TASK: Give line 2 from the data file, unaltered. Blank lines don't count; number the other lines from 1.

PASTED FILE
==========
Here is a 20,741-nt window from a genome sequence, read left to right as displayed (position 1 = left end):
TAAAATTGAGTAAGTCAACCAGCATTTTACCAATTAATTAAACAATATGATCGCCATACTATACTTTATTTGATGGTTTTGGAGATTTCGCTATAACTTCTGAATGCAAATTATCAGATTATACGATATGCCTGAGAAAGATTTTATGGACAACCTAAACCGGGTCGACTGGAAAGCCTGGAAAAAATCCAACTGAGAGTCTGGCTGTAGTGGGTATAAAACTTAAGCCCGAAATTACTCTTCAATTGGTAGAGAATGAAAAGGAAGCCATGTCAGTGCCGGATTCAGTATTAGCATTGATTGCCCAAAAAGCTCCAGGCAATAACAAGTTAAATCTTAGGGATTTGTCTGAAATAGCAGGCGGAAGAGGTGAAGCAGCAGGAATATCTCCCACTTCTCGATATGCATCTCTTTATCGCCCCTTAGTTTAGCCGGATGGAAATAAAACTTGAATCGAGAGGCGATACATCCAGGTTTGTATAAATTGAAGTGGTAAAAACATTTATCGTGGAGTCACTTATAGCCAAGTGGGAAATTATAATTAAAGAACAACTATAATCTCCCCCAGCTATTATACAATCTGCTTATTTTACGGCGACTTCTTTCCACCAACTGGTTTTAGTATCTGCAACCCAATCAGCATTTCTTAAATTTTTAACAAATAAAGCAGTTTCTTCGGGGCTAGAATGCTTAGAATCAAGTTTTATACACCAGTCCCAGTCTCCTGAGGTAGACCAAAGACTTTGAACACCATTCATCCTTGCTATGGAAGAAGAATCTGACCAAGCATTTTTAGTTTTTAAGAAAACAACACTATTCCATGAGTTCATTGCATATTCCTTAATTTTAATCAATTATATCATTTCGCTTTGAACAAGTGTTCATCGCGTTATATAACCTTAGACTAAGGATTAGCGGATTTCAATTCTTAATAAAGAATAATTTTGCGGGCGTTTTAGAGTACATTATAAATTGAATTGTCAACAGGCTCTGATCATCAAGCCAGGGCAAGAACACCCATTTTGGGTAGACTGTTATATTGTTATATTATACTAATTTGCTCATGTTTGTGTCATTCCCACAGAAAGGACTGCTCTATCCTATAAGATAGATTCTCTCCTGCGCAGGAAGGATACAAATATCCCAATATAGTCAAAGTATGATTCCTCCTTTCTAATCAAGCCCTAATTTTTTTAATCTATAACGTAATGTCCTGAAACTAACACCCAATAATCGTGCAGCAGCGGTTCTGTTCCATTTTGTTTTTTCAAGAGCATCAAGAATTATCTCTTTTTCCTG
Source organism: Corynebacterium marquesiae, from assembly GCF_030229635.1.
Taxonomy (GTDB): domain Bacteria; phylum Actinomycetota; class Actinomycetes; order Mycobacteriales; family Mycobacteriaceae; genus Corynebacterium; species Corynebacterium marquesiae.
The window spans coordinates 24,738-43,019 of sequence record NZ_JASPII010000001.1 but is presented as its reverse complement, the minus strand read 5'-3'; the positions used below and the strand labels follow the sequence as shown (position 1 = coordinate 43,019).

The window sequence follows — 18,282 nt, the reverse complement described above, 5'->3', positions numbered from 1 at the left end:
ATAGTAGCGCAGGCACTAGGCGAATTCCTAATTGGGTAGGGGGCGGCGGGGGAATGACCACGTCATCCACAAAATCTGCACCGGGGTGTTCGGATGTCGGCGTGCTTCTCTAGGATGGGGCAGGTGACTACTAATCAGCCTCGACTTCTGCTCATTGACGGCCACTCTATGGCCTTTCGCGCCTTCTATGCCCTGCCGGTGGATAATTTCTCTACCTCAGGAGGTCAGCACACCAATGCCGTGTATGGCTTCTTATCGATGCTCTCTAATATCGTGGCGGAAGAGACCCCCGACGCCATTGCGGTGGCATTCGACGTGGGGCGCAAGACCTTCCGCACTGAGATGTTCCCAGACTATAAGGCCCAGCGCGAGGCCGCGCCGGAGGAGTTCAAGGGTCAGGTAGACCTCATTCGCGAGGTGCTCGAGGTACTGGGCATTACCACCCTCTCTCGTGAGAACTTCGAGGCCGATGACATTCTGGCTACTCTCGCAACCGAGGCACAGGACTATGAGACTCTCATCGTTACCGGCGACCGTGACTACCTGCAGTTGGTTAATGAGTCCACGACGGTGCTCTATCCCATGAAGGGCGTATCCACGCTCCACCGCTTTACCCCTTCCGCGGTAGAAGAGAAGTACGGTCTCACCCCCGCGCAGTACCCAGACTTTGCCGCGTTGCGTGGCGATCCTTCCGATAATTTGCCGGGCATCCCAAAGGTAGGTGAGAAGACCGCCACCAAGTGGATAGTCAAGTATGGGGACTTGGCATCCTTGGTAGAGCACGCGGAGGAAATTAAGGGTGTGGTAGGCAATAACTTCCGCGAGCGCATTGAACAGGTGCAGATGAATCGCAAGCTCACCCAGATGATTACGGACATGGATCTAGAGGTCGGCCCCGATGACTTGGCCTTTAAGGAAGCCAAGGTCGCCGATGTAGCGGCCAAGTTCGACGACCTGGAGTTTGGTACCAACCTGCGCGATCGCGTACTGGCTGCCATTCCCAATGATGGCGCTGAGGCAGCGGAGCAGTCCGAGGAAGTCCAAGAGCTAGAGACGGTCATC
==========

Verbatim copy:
TAAAATTGAGTAAGTCAACCAGCATTTTACCAATTAATTAAACAATATGATCGCCATACTATACTTTATTTGATGGTTTTGGAGATTTCGCTATAACTTCTGAATGCAAATTATCAGATTATACGATATGCCTGAGAAAGATTTTATGGACAACCTAAACCGGGTCGACTGGAAAGCCTGGAAAAAATCCAACTGAGAGTCTGGCTGTAGTGGGTATAAAACTTAAGCCCGAAATTACTCTTCAATTGGTAGAGAATGAAAAGGAAGCCATGTCAGTGCCGGATTCAGTATTAGCATTGATTGCCCAAAAAGCTCCAGGCAATAACAAGTTAAATCTTAGGGATTTGTCTGAAATAGCAGGCGGAAGAGGTGAAGCAGCAGGAATATCTCCCACTTCTCGATATGCATCTCTTTATCGCCCCTTAGTTTAGCCGGATGGAAATAAAACTTGAATCGAGAGGCGATACATCCAGGTTTGTATAAATTGAAGTGGTAAAAACATTTATCGTGGAGTCACTTATAGCCAAGTGGGAAATTATAATTAAAGAACAACTATAATCTCCCCCAGCTATTATACAATCTGCTTATTTTACGGCGACTTCTTTCCACCAACTGGTTTTAGTATCTGCAACCCAATCAGCATTTCTTAAATTTTTAACAAATAAAGCAGTTTCTTCGGGGCTAGAATGCTTAGAATCAAGTTTTATACACCAGTCCCAGTCTCCTGAGGTAGACCAAAGACTTTGAACACCATTCATCCTTGCTATGGAAGAAGAATCTGACCAAGCATTTTTAGTTTTTAAGAAAACAACACTATTCCATGAGTTCATTGCATATTCCTTAATTTTAATCAATTATATCATTTCGCTTTGAACAAGTGTTCATCGCGTTATATAACCTTAGACTAAGGATTAGCGGATTTCAATTCTTAATAAAGAATAATTTTGCGGGCGTTTTAGAGTACATTATAAATTGAATTGTCAACAGGCTCTGATCATCAAGCCAGGGCAAGAACACCCATTTTGGGTAGACTGTTATATTGTTATATTATACTAATTTGCTCATGTTTGTGTCATTCCCACAGAAAGGACTGCTCTATCCTATAAGATAGATTCTCTCCTGCGCAGGAAGGATACAAATATCCCAATATAGTCAAAGTATGATTCCTCCTTTCTAATCAAGCCCTAATTTTTTTAATCTATAACGTAATGTCCTGAAACTAACACCCAATAATCGTGCAGCAGCGGTTCTGTTCCATTTTGTTTTTTCAAGAGCATCAAGAATTATCTCTTTTTCCTG